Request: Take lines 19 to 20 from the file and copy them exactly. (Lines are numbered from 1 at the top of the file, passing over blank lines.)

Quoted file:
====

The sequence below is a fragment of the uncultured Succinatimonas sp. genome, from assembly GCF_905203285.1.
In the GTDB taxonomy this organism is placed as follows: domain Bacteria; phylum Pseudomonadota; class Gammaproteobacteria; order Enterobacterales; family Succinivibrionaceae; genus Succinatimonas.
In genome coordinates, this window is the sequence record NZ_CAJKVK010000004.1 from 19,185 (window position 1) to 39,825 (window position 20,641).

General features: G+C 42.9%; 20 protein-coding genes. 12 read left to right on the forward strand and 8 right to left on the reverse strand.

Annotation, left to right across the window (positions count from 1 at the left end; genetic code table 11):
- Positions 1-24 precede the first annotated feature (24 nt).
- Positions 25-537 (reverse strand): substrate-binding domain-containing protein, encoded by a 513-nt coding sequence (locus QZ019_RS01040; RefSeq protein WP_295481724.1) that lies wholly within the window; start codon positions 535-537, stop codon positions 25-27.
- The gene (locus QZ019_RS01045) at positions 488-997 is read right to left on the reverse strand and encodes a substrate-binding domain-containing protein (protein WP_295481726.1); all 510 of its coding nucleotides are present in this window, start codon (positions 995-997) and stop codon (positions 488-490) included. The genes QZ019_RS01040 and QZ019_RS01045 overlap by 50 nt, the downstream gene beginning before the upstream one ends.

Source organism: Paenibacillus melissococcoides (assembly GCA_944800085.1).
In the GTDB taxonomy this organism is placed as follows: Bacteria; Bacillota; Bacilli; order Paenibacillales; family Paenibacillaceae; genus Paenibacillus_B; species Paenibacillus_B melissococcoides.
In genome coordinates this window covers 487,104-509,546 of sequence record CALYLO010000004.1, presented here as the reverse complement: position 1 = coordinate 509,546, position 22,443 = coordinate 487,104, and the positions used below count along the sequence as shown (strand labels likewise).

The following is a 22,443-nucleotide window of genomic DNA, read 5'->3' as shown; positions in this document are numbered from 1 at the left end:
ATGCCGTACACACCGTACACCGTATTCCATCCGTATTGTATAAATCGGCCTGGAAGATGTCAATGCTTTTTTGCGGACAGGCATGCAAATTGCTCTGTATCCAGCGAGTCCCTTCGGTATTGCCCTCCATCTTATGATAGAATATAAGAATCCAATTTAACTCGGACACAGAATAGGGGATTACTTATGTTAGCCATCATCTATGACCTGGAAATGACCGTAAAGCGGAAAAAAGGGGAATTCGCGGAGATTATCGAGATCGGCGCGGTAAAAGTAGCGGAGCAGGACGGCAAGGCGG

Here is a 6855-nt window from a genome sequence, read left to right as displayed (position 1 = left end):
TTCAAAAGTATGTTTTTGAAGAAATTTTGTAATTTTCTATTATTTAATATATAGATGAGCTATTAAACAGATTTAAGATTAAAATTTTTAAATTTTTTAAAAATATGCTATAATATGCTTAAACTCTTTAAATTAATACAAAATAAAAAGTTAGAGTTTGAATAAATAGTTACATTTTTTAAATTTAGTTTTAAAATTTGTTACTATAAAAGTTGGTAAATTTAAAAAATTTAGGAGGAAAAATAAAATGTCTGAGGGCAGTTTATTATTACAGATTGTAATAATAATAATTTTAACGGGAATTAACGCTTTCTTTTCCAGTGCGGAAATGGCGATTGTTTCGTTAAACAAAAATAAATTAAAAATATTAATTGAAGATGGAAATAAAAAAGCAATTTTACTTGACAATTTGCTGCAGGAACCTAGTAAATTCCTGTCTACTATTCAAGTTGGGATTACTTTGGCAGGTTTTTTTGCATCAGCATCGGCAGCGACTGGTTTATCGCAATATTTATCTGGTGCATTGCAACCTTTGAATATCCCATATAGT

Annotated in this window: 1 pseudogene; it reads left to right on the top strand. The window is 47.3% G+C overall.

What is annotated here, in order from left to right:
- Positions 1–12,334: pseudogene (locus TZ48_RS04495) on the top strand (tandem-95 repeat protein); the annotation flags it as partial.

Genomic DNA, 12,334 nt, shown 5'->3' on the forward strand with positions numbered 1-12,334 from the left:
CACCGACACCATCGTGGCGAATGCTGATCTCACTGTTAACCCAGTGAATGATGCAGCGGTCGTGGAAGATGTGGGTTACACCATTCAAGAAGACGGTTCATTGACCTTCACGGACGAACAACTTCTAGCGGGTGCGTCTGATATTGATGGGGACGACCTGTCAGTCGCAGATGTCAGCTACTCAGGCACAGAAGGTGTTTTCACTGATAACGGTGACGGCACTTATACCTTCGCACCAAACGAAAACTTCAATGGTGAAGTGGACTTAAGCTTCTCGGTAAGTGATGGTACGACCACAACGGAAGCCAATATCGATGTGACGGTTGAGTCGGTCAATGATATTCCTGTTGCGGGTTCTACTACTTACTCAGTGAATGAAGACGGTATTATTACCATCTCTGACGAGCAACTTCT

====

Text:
Genomic DNA, 12,334 nt, shown 5'->3' on the forward strand with positions numbered 1-12,334 from the left:
CACCGACACCATCGTGGCGAATGCTGATCTCACTGTTAACCCAGTGAATGATGCAGCGGTCGTGGAAGATGTGGGTTACACCATTCAAGAAGACGGTTCATTGACCTTCACGGACGAACAACTTCTAGCGGGTGCGTCTGATATTGATGGGGACGACCTGTCAGTCGCAGATGTCAGCTACTCAGGCACAGAAGGTGTTTTCACTGATAACGGTGACGGCACTTATACCTTCGCACCAAACGAAAACTTCAATGGTGAAGTGGACTTAAGCTTCTCGGTAAGTGATGGTACGACCACAACGGAAGCCAATATCGATGTGACGGTTGAGTCGGTCAATGATATTCCTGTTGCGGGTTCTACTACTTACTCAGTGAATGAAGACGGTATTATTACCATCTCTGACGAGCAACTTCT